With the advent of GPS, the need for self-directed navigation has all but vanished. We find ourselves at the mercy of and indebted to the wisdom of our devices. Occasionally given choices for route preference based on directness, speed limits, or tolls, we are otherwise taken on a course of someone else’s choosing. Agreeable for the ease, wisdom of insight, recommendation based on past experience, we accept the route and follow the directions.
There are times in the midpoint of travel we look around and notice this isn’t the way we expected to go. New roads and unexpected turns. Occasionally we will challenge the recommendation and default to our own past experience to guide us. Many times, we question the recommendation but carry on, convinced the device knows something we do not or cannot.
This can result in an earlier-than-expected arrival time, mapping out efficiency over-familiarity. The unexpected path might introduce us to new lands we might not otherwise have discovered. Allowing us to operate on autopilot, there is ease to be found in the reduced need for decision making granted by predetermined directions. As with most things in life, however, there are trade-offs to consider.
Operating under the influence of external directives weakens our capacity to navigate on our own. This is true of exploring uncharted territory and of wandering the lands with which we were once familiar. As with any muscle, there is atrophy with disuse, and our strength of navigation diminishes rapidly when we simply follow directions without question or intentionality.
The path of training in medicine is largely predetermined. There is a defined route of matriculation. From the expected high performance beginning in pre-college days to required classes and test scores, the preamble to medical school is written in advance. The courses, rotations, evaluations, auditions, and interviews usher the process along. Residency and fellowship have rigorous requirements that require focus and cooperation with the course as scripted. Most paths to practice are paved, and the destination decided before arrival.
Upon reaching the stop of attending physician, there is the combined sentiment of relief, pride, excitement, and confusion. Queries of “now what” and “is this where I’ve been heading all this time” emerge alongside a sense of insecurity around further decision making. While the years of training condition excellence and capacity in the direction of a specific goal, they can wield weakness and timidity in other areas.
Having relied on external directions for more than a decade, the capacity to engage one’s own inner guide can be challenging. While the course may have been the most efficient available and have introduced lands not otherwise discovered, arrival on autopilot can be disconcerting.
A sense of insecurity around decision-making emerges. Muscles of directional intuition and awareness are weakened by years of disuse. Disconnected from our internal compass, it can be challenging to recognize our true north. This leads to wondering and wandering and can result in feeling stuck. Unsure of next steps and deconditioned in the paving of paths, staying becomes the default.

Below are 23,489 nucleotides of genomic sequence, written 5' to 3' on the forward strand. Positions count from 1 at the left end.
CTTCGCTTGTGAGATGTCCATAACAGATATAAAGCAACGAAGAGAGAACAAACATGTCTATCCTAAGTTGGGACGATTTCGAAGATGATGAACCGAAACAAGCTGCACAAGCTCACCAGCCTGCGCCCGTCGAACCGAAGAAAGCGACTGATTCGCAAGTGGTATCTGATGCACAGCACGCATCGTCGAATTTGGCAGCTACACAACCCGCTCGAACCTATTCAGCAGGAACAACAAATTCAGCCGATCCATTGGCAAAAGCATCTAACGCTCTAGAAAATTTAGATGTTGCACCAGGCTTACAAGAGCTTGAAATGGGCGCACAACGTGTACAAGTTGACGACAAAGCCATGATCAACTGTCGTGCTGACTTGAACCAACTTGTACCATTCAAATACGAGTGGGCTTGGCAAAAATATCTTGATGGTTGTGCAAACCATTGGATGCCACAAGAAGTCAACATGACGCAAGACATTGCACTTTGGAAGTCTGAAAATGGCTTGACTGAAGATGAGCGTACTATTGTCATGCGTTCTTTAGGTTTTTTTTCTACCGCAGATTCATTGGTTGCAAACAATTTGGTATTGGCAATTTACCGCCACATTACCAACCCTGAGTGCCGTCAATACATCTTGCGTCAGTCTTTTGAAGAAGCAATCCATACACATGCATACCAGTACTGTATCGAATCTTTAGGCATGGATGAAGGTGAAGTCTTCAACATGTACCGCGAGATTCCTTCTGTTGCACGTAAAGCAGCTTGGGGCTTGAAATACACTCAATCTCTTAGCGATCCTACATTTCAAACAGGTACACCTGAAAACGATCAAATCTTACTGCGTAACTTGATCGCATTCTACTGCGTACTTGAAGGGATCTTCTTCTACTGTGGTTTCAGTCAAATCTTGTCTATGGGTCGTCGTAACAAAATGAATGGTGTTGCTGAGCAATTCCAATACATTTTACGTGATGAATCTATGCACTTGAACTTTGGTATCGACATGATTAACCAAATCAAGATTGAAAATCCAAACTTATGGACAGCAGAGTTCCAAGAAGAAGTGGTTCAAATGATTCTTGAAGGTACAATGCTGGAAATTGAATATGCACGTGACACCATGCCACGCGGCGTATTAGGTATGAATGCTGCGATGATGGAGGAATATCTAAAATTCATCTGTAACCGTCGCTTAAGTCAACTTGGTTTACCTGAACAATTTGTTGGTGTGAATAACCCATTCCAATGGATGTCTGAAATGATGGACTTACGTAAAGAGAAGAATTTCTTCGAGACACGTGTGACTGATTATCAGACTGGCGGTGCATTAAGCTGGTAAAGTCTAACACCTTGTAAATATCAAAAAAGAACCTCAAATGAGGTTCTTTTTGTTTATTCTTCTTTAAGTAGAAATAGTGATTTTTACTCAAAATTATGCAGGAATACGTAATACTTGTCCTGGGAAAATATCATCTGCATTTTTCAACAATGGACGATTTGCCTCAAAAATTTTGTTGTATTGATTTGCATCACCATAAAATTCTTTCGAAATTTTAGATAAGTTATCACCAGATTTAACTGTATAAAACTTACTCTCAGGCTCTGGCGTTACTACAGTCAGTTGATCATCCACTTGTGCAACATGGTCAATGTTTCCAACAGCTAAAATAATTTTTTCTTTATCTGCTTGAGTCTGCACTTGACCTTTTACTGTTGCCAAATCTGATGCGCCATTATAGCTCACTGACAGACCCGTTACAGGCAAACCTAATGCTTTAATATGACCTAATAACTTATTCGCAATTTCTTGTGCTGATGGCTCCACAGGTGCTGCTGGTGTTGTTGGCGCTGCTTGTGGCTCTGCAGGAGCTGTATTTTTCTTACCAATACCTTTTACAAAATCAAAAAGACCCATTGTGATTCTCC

Staying on its own is not a problem. Staying out of choice can be secure. Staying out of resignation can feel confining. Staying because leaving seems impossible can be an inescapable trap.
Beginning to exercise the muscles of navigation is like any new workout – leaving us feeling awkward and sore. Also, as with training, proficiency comes with time, repetition, attention to technique, and consistency. Starting with smaller ventures, independence is nurtured by traversing familiar terrain without external references. Identifying reliable landmarks and recreating guideposts comes with practice. Stepping into unknown territory in small doses starts to build confidence and capacity. Trusting oneself to remember the way home develops first. Reliance to venture toward destinations unknown can follow.
The trade-off for renouncing the ease that can be found in the reduced need for decision making granted by predetermined directions is expanded opportunity. Opening horizons and perspectives allows for unlimited potential. Daunting, perhaps, but with strengthened self-reliance, the unknown becomes manageable, and excitement outpaces confusion.
The paved paths and assistive devices remain ever available and can serve as supportive resources, leading efficiently to amazing destinations. Embracing them knowingly, willingly, and with the awareness that it is possible to step forth independent of them is an entirely different experience than relentless reliance.
Opportunity exists to selectively choose when to opt-in. To release the decision making and appreciate having an external source of direction can be freeing. Paying attention to the surroundings along the way can empower the possibility to participate at will. Opting out from time to time to explore from our own perspective, strengthens resourcefulness for future endeavors.
Cultivating core values, outcomes, and potential creates reliable guideposts. Mapping from a place of knowing, while embracing not knowing, establishes a dependable true north. Being a willing participant in all versions of the journey is always an option.
There are certainly non-traditional routes available, and it is encouraging to witness new trails being blazed at all stages of the process. Learning from those who rarely seek external frameworks can be inspiring. Observing navigational skills and the self-reliance that supports them offers the wisdom of insight to lead the way. May we see the opportunity to integrate all available resources while trusting ourselves to be our own greatest guide.
Amelia L. Bueche is an osteopathic physician and founder, This Osteopathic Life.
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